#9: Reversal of cognitive decline: A novel therapeutic program

Author: Dale E. Bredesen

Institutions: University of California Los Angeles and Buck Institute for Research on Aging

Quote: “This report describes a novel, comprehensive, and personalized therapeutic program that is based on the underlying pathogenesis of Alzheimer’s disease, and which involves multiple modalities designed to achieve metabolic enhancement for neurodegeneration (MEND).”

#8: Shorter telomere lengths in patients with severe COVID-19 disease

Authors: Raul Sanchez-Vazquez, Ana Guío-Carrión, Antonio Zapatero-Gaviria, Paula Martínez, and Maria A. Blasco

Institutions: Spanish National Cancer Research Center – CNIO and Field Hospital COVID-19, IFEMA

Quote: “The incidence of severe manifestations of COVID-19 increases with age with older patients showing the highest mortality, suggesting that molecular pathways underlying aging contribute to the severity of COVID-19. One mechanism of aging is the progressive shortening of telomeres, which are protective structures at chromosome ends.”

#7: Hyperbaric oxygen therapy alleviates vascular dysfunction and amyloid burden in an Alzheimer’s disease mouse model and in elderly patients

Authors: Ronit Shapira, Amos Gdalyahu, Irit Gottfried, Efrat Sasson, Amir Hadanny, Shai Efrati, Pablo Blinder, and Uri Ashery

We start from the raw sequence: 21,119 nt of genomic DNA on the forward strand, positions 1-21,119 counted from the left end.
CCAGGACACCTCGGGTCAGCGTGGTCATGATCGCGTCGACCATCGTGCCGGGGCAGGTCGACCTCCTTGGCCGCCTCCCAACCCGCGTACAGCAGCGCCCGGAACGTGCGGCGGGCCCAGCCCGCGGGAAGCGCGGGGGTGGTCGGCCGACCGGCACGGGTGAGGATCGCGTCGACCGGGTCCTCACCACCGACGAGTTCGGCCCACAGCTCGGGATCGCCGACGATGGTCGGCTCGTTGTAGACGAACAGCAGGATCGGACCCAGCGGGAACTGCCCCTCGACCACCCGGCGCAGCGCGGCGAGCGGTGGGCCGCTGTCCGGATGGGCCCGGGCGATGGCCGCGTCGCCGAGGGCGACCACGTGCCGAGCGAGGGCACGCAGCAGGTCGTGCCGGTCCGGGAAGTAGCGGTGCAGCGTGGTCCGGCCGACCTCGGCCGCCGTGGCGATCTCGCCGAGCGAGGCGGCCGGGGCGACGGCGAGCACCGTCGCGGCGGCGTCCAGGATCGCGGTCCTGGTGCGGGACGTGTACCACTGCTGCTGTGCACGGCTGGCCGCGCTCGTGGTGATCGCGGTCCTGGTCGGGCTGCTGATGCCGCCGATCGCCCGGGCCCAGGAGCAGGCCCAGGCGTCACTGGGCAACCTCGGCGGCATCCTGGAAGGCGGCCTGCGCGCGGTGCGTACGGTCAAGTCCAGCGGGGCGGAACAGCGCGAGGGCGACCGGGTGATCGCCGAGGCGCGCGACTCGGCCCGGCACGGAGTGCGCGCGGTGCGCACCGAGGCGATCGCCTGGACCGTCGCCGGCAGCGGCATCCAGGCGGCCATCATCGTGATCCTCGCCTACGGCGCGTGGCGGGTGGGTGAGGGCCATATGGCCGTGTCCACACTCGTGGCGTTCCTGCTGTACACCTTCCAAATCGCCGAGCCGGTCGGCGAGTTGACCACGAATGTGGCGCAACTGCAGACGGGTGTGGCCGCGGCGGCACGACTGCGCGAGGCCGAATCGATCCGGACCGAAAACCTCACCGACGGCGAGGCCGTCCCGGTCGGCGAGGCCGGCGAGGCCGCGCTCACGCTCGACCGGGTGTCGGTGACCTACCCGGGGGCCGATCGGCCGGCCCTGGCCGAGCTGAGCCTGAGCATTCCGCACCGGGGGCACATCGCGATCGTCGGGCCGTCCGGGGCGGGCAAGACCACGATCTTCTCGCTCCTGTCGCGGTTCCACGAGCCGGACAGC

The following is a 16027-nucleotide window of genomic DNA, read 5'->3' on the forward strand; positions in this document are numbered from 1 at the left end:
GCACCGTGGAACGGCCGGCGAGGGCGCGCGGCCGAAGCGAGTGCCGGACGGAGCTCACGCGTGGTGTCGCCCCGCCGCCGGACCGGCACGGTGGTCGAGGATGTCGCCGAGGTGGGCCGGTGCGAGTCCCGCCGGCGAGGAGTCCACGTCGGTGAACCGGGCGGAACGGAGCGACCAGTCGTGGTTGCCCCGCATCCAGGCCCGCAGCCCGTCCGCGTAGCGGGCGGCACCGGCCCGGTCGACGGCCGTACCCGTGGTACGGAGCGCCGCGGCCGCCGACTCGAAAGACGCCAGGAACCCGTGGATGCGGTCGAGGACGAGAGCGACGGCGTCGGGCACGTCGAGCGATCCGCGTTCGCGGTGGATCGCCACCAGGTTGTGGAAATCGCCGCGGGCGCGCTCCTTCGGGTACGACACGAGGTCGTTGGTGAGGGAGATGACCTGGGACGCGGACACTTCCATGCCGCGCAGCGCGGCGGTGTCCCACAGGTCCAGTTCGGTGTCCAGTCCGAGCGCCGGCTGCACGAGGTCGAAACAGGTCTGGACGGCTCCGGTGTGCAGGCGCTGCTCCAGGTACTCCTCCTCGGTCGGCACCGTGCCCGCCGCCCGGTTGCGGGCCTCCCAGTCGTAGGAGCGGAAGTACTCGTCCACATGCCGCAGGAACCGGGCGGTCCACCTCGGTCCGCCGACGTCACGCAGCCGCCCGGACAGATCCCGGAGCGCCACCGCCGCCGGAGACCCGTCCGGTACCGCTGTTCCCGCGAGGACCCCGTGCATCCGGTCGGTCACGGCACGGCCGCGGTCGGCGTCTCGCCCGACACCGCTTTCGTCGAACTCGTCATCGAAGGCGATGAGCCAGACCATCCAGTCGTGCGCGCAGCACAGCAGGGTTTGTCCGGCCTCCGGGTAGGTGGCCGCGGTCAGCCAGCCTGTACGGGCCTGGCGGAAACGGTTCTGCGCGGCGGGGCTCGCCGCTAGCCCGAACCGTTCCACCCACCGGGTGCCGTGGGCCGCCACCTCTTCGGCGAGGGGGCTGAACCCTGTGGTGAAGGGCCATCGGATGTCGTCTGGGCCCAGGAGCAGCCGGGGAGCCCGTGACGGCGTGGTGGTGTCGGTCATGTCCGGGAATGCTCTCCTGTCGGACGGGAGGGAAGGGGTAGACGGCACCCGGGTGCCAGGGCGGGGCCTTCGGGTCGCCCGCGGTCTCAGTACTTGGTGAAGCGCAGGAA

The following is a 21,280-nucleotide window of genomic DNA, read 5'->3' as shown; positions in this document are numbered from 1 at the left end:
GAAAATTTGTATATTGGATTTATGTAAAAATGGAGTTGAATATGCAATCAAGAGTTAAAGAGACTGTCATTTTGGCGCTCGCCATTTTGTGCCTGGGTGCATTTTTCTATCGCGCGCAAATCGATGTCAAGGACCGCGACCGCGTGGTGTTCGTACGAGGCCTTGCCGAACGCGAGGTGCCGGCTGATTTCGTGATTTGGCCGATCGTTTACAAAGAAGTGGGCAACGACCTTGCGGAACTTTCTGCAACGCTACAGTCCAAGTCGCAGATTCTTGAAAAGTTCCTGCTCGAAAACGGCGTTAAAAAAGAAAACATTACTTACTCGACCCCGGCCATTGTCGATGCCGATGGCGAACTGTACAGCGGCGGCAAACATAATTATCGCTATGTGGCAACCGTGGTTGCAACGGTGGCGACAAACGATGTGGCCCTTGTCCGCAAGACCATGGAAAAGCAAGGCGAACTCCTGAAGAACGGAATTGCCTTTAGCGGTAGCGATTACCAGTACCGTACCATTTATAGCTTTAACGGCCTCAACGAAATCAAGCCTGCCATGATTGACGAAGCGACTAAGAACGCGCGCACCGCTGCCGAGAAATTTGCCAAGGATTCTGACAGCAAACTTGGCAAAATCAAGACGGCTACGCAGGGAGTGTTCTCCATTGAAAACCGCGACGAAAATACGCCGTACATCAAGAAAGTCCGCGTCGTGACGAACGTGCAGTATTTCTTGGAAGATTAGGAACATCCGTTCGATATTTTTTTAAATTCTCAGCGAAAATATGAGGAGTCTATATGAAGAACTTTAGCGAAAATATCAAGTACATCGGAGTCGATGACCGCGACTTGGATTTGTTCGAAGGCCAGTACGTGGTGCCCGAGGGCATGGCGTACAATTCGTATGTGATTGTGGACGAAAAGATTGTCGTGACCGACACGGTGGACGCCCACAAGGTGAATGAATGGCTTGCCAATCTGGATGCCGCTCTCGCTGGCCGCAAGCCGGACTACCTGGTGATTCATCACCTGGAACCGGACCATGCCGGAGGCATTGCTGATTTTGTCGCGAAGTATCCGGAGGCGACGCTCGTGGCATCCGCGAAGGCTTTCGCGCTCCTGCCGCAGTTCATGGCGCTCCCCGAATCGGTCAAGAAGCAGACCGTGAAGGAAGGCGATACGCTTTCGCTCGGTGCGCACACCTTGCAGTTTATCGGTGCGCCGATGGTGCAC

Institutions: Tel Aviv University and Assaf Harofeh Medical Center

Quote: “Hyperbaric oxygen therapy (HBOT) is in clinical use for a wide range of medical conditions. In the current study, we exposed 5XFAD mice, a well-studied AD model that presents impaired cognitive abilities, to HBOT and then investigated the therapeutical effects using two-photon live animal imaging, behavioral tasks, and biochemical and histological analysis.”

#6: Fighting the storm: could novel anti-TNFα and anti-IL-6 C. sativa cultivars tame cytokine storm in COVID-19?

Authors: Anna Kovalchuk, Bo Wang, Dongping Li, Rocio Rodriguez-Juarez, Slava Ilnytskyy, Igor Kovalchuk, and Olga Kovalchuk

Institutions: Pathway Research Inc.University of Calgary and University of Lethbridge

Quote: “Cannabis sativa has been proposed to modulate gene expression and inflammation and is under investigation for several potential therapeutic applications against autoinflammatory diseases and cancer. Here, we hypothesized that the extracts of novel C. sativa cultivars may be used to downregulate the expression of pro-inflammatory cytokines and pathways involved in inflammation and fibrosis.”